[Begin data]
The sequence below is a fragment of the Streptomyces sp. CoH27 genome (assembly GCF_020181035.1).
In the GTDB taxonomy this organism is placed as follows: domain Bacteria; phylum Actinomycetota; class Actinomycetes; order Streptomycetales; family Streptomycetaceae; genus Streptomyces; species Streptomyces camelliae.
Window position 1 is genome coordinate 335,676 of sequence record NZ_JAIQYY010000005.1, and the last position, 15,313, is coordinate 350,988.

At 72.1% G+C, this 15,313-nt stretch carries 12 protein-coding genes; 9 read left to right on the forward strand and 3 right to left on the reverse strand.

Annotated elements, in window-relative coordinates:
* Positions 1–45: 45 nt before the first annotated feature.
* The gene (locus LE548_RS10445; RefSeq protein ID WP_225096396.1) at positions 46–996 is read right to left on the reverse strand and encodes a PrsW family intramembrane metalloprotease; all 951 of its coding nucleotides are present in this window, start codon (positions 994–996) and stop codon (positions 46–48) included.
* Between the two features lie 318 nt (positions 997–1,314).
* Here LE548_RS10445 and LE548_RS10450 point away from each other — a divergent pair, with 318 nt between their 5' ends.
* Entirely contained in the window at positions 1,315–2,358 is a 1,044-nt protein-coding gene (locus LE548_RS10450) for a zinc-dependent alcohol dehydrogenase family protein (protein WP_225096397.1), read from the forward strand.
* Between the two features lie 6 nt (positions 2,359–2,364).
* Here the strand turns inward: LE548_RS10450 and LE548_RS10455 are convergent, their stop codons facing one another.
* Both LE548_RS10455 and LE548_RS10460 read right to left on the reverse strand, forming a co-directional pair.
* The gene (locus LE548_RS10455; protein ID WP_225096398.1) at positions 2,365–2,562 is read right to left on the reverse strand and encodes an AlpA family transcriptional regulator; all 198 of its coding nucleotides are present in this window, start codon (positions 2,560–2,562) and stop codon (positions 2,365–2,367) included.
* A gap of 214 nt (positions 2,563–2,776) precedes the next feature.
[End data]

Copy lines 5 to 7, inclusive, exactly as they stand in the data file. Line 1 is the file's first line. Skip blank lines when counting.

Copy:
Annotated elements, in window-relative coordinates:
* Positions 1–45: 45 nt before the first annotated feature.
* The gene (locus LE548_RS10445; RefSeq protein ID WP_225096396.1) at positions 46–996 is read right to left on the reverse strand and encodes a PrsW family intramembrane metalloprotease; all 951 of its coding nucleotides are present in this window, start codon (positions 994–996) and stop codon (positions 46–48) included.